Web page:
UNITED STATES COURT OF APPEALS TENTH CIRCUIT United States Court of Appeals Tenth Circuit F I L E D February 8, 2006 Elisabeth A. Shumaker Clerk of Court GEORGE W. SMITH, JR., Plaintiff-Appellant, v. STEVE BECK, Warden; LEWIS MCGEE, Major of Security; EDDIE RANEY; UNKNOWN OFFICERS; and C.T. HURD, Unit Manager, Defendants-Appellees. No. 04-7102 (E. D. Oklahoma) (D.C. No. CIV-03-331-P) ORDER AND JUDGMENT * Before EBEL, McKAY, and HENRY, Circuit Judges. After examining the briefs and appellate record, this panel has determined unanimously that oral argument would not materially assist the determination of this appeal. See F ED . R. A PP . P. 34(a)(2); 10 TH C IR . R. 34.1(G). The case is therefore ordered submitted without oral argument. This order and judgment is not binding precedent, except under the doctrines of law of the case, res judicata, and collateral estoppel. The court generally disfavors the citation of orders and judgments; nevertheless, an order and judgment may be cited under the terms and conditions of 10th Cir. R. 36.3. * George W. Smith, Jr., a state prisoner appearing pro se, brings suit pursuant to 42 U.S.C. 1983 alleging that prison officials (1) violated his Eighth Amendment right to be free from cruel and unusual punishment and (2) were deliberately indifferent to racism in the prison. We exercise jurisdiction pursuant to 28 U.S.C. 1291, and AFFIRM the district court's summary judgment dismissal for failure to exhaust administrative remedies as required by 42 U.S.C. 1997e(a). I. BACKGROUND On September 29, 2002, a prison gang known as the Aryan Brotherhood attacked and assaulted Mr. Smith, a prisoner who was, at that time, housed at the Mack Alford Correctional Center. After the attack, Mr. Smith received medical attention to his eye, and later, was transferred to a different prison. In his amended complaint, Mr. Smith states that he spoke with Defendants Hurd, McGee, and Raney on September 30, 2002, where Mr. McGee told Mr. Smith that prison officials knew prior to the assault that Mr. Smith was at risk for attack. Rec. doc. 13, at 2 (Am. Compl., dated Oct. 30, 2003). Mr. Smith also states that he filed two Requests to Staff on October 2, 2002, one "requesting to be moved from the hostile area he was in to another location" and another requesting protective custody. Rec. doc. 19, at 3 (Pl.'s Resp. to Mot. to Dismiss, dated Feb. 20, 2004); see also Rec. doc. 12, at 3 (Mot. to Strike Def.'s Mot. to 2 Dismiss, dated Sept. 30, 2003) (referencing the two Requests to Staff). Later in October, Mr. Smith was transferred to CCA/Davis Correctional Center in Holdenville. On May 6, 2003, Mr. Smith filed another Request to Staff, labeled it as an "out of time" request, and requested monetary damages from the Defendants for their alleged role in his attack and for pain and suffering. Rec. doc. 1, at 7 (Compl., dated June 11, 2003). On June 6, 2003, he filed a grievance also selflabeled as "out of time," again requesting monetary damages from the Defendants because of the September attack. Id. at 8. Mr. Smith filed his first complaint in the district court on June 11, 2003, alleging that the Defendants violated his Eighth Amendment right to be free from cruel and unusual punishment by keeping him in a hostile environment and allowing him to be attacked by the prison gang. Additionally, Mr. Smith alleged that the Defendants were deliberately indifferent to the racism in the prison because all "support the white race movement and are bias[ed against] black inmates." Rec. doc. 13, at 3 (Am. Compl., dated Oct. 30, 2003). The Defendants filed a motion to dismiss, and the district court converted the motion into a motion for summary judgment so it could "consider matters outside of the record." Rec. doc. 38, at 2 (Order, dated Sept. 15, 2004). Before making its decision, the court ordered the Defendants to provide a record or log 3 of all grievances that Mr. Smith filed from September 28, 2002 to August 2003. Rec. doc 30 (Order, dated Aug. 4, 2004). After receiving copies of all grievances filed, the district court granted the Defendants summary judgment because Mr. Smith failed to exhaust his administrative remedies as required by 42 U.S.C. 1997e(a). On appeal, Mr. Smith argues that (1) he did, in fact, exhaust his administrative remedies, and (2) even if he did not properly exhaust administrative remedies, it is because prison officials interfered with his ability to do so. II. DISCUSSION We review de novo a district court's grant of summary judgment. So. Hospitality, Inc. v. Zurich Am. Ins. Co., 393 F.3d 1137, 1139 (10th Cir. 2004). Summary judgment is appropriate if there is no genuine issue of material fact and the moving party is entitled to judgment as a matter of law. F ED . R. C IV . P. 56(c). Below, we consider each of Mr. Smith's arguments on appeal, viewing the record in the light most favorable to him. So. Hospitality, 393 F.3d at 1139. We construe his arguments liberally because he is pro se. Haines v. Kerner, 404 U.S. 519, 520 (1972). A. Exhaustion of Remedies The Prison Reform Litigation Act ("PLRA") provides that "[n]o action shall be brought with respect to prison conditions under section 1983 of this title . 4 . . until such administrative remedies as are available are exhausted." 42 U.S.C. 1997e(a). The prisoner must exhaust administrative remedies even if administrative procedures "would appear to be futile at providing the kind of remedy sought." Jernigan v. Stuchell, 304 F.3d 1030, 1032 (10th Cir. 2002). "An inmate who begins the grievance process but does not complete it is barred from pursuing a 1983 claim under PLRA for failure to exhaust his administrative remedies." Id. The Oklahoma Department of Corrections (ODOC) has promulgated a set of procedures that a prisoner must use "prior to filing a lawsuit." ODOC Policy OP-090124. First, a prisoner must attempt to resolve the issue informally "by talking [with an appropriate prison official] within 3 days of the incident." Id. at (IV)(A). If this does not resolve the problem, the prisoner "must submit a `Request to Staff'. . . stating completely but briefly the problem." Id. at (IV)(B). The prisoner must submit the Request to Staff within seven days of the incident. If the Request to Staff does not resolve the incident, or if prison officials do not respond to it, then the prisoner begins the formal resolution process and must submit a grievance within fifteen days of the incident or the date of the response to the Request to Staff, "whichever is later." Id. at (V)(A). If the prison staff failed to respond to the Request to Staff thirty days after its submission, the prisoner may submit the grievance without having received a response. Id. at 5 (IV)(B)(5). "The `Request to Staff' must have been timely submitted." Id. at (V)(A)(1). The ODOC policies permit a prisoner to circumvent the informal resolution processes and submit a grievance without first talking to an appropriate official and submitting a Request to Staff, provided that the grievance addresses a sensitive or emergency matter. Id. at (VIII)(A). A prisoner must use a particular form and write the word "emergency" at the top of the form. Id. If a prisoner wishes to seek permission to file an untimely grievance, he must wait until the reviewing authority has denied the initial grievance "due to the grievance not being submitted in a timely manner." Id. at (XII)(A). After this, the prisoner may submit a request to file out of time to the prison director. Id. at (XII)(B). "Under no circumstances will [a] grievance be accepted after 60 days of the incident . . . unless ordered by a court, the director, chief medical officer, or their designee." Id. at (V)(A)(3). Mr. Smith asserts that he spoke with prison officials on September 30, 2002, within three days of the incident, and that he filed two Requests to Staff in early October, within seven days of the incident. Mr. Smith's two Requests to Staff, however, did not complain about the underlying problem in this lawsuit prison officials' alleged complicity in connection with the assault. Rather, they concerned, as Mr. Smith himself stated, a request "to be moved from the hostile 6 area he was in to another location . . . [and another] for the same and possible placement in Protective Custody." Rec. doc. 19, at 3. Even if these Requests to Staff had related to Mr. Smith's complaints in the instant appeal, he failed to file a grievance within the appropriate time frame. "An inmate who begins the grievance process but does not complete it is barred from pursuing a 1983 claim under PLRA for failure to exhaust his administrative remedies." Jernigan, 304 F.3d at 1032. Mr. Smith additionally argues that his May 6, 2003 Request to Staff and June 6, 2003 grievance that are labeled "out of time" should suffice for exhaustion purposes. ODOC policies do permit a prisoner to request permission to submit a grievance out of time, see ODOC Policy OP-090124(XII), but as the district court noted, there is no evidence in the record that Mr. Smith followed the appropriate procedures necessary to obtain permission from the prison director to file out of time. Finally, Mr. Smith asserts that his claims were of an emergency/sensitive nature, and that the prison officials' failure to respond should excuse his failure to exhaust his administrative remedies. Again, however, ODOC policies specify that Mr. Smith had only fifteen days from the date of the incident to submit a grievance, or sixty days if granted an extension, and his 2003 submissions were well outside both these windows of time. Although a prison official's failure to 7 respond to a grievance can make the administrative exhaustion process unavailable, see Jernigan, 304 F.3d at 1032, the ODOC policies provide alternatives: as explained above, prisoners may continue to appeal within the prison system even if they do not receive responses to their Requests to Staff or their grievances. Thus, prison officials' alleged failure to respond does not excuse Mr. Smith's failure to exhaust his administrative remedies. B. Interference with Exhaustion of Remedies In Jernigan, this circuit considered the language of the PLRA's exhaustion requirement and held that only "available" administrative remedies need to be exhausted. 304 F.3d at 1032. A few unpublished cases have considered situations where the prisoner alleges that prison officials prevented him from effectively exhausting his administrative remedies. See, e.g., Baughman v. Harless, 142 F. App'x 354, 358-59 (10th Cir. 2005) (unpublished) (holding that summary judgment is inappropriate when prisoner provided affidavit evidence that he mailed his grievance form); Johnson v. Wackenhut Corr. Corp., 130 F. App'x 947, 951 (10th Cir. 2005) (unpublished) (affirming district court's dismissal for failure to exhaust administrative remedies where prisoner alleged prison officials prevented him from doing so, "yet there is no evidence that he ever requested a grievance form or otherwise requested assistance with the grievance process"). 8 Mr. Smith alleges that his transfer to a new prison in October 2002 prevented him from complying with the grievance process because prison officials did not let him take any of his property with him, including copies of previous requests that he would need to have when filing a grievance. ODOC Policy OP090124(IV)(B)(5). As we explained above, however, the early October Requests to Staff did not pertain to the underlying issues in this appeal. They concerned Mr. Smith's requests for transfer and protective custody, not allegations that prison officials allowed him to be assaulted. Thus, even if prison officials prevented Mr. Smith from appealing these Requests to Staff, these appeals would have had no bearing on whether Mr. Smith exhausted his administrative remedies in this case. III. CONCLUSION Accordingly, we AFFIRM the district court's grant of summary judgment to the Defendants because Mr. Smith failed to exhaust his administrative remedies as required by the PLRA. Entered for the Court, Robert H. Henry Circuit Judge 9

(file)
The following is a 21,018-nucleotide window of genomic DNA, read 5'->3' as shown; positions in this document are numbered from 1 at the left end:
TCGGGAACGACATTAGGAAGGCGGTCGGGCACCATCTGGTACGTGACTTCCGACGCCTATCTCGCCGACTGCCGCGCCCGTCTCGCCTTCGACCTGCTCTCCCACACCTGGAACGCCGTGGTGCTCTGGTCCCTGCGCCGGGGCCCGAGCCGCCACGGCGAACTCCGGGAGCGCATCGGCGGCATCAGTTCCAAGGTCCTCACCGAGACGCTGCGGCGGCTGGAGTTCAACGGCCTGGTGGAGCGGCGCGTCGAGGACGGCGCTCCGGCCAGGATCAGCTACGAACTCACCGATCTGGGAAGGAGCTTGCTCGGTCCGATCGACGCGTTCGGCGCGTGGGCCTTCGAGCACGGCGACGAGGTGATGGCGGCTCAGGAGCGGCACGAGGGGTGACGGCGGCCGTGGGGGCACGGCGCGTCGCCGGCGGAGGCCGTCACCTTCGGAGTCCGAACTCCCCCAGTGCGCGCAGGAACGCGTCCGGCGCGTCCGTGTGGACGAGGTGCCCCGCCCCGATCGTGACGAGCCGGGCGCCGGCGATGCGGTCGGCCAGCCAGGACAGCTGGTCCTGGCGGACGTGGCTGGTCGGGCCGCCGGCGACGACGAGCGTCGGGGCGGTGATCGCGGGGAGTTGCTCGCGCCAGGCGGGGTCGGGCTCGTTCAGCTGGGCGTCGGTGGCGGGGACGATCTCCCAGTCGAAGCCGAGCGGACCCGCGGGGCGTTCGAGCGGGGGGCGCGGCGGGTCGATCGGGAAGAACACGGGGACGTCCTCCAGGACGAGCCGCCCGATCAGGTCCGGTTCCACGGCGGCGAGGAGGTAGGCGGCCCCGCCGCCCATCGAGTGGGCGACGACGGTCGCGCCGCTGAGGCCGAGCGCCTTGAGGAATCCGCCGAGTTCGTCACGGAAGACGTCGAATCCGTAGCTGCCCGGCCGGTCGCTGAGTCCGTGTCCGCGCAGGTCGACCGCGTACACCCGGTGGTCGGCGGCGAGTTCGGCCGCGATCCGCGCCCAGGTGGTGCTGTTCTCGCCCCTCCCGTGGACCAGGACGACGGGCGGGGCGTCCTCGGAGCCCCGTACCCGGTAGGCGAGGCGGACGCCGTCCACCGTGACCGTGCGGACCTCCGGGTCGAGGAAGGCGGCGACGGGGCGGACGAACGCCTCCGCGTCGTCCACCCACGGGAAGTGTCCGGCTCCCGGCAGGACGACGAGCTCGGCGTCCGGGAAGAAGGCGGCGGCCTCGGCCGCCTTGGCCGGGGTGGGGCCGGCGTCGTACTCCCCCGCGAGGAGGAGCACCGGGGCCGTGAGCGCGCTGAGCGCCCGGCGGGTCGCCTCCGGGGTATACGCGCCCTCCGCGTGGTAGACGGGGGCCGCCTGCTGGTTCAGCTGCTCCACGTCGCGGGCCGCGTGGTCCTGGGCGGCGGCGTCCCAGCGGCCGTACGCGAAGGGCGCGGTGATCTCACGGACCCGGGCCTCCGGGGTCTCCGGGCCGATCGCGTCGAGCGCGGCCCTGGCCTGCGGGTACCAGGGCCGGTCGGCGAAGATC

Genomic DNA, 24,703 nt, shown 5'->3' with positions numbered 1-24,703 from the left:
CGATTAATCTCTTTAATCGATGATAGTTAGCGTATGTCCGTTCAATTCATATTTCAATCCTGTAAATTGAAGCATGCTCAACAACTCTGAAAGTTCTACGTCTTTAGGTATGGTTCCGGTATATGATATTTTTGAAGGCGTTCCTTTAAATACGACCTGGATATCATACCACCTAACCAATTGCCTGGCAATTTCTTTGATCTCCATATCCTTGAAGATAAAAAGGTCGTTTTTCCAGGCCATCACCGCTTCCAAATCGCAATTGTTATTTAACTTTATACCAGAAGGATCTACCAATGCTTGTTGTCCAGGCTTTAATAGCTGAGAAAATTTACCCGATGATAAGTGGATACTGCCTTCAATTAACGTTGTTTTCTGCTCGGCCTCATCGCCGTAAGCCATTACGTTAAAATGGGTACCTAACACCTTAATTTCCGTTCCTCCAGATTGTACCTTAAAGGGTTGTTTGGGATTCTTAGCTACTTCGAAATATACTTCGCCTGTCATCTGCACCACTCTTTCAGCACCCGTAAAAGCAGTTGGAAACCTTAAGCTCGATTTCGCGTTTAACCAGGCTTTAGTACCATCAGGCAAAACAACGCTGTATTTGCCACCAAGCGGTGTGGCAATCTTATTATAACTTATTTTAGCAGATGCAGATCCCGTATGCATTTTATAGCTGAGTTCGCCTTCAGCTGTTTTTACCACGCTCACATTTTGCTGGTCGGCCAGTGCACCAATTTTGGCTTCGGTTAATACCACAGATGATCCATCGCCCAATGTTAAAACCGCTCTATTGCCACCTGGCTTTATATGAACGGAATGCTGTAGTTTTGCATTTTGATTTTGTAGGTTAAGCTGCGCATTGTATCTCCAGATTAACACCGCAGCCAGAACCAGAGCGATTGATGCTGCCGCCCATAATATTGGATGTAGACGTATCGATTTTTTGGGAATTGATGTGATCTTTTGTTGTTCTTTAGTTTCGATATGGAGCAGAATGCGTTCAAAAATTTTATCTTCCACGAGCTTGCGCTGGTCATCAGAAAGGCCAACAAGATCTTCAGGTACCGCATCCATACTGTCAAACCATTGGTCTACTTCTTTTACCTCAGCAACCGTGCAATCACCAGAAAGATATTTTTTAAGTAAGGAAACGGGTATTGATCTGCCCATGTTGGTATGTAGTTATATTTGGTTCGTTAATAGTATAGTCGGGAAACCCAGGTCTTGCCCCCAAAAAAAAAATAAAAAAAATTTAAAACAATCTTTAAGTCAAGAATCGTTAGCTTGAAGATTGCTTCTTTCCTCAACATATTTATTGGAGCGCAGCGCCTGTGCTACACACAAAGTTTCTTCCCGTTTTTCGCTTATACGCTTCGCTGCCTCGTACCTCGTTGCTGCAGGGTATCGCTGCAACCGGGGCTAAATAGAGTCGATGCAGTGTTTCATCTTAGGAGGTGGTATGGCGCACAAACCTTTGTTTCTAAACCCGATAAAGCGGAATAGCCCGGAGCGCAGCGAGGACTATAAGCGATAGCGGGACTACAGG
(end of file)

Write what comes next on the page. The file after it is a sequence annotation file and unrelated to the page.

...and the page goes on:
Disclaimer: Justia Dockets & Filings provides public litigation records from the federal appellate and district courts. These filings and docket sheets should not be considered findings of fact or liability, nor do they necessarily reflect the view of Justia.


Why Is My Information Online?